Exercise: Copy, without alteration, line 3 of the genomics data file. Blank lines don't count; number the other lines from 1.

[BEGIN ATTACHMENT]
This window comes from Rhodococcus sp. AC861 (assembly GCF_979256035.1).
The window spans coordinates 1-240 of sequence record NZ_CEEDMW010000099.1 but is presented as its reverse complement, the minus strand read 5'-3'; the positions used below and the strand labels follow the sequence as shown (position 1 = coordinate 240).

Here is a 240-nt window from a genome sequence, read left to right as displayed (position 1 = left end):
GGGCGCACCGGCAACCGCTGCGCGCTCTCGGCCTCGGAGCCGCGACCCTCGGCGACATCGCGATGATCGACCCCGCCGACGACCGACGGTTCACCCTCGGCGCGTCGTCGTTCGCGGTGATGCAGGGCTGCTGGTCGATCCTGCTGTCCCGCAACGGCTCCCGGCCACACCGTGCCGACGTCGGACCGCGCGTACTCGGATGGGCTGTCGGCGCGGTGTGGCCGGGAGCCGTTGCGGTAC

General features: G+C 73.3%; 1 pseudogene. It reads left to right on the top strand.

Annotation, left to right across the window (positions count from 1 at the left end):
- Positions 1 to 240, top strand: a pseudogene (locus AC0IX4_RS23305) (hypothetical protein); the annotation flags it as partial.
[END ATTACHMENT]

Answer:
Here is a 240-nt window from a genome sequence, read left to right as displayed (position 1 = left end):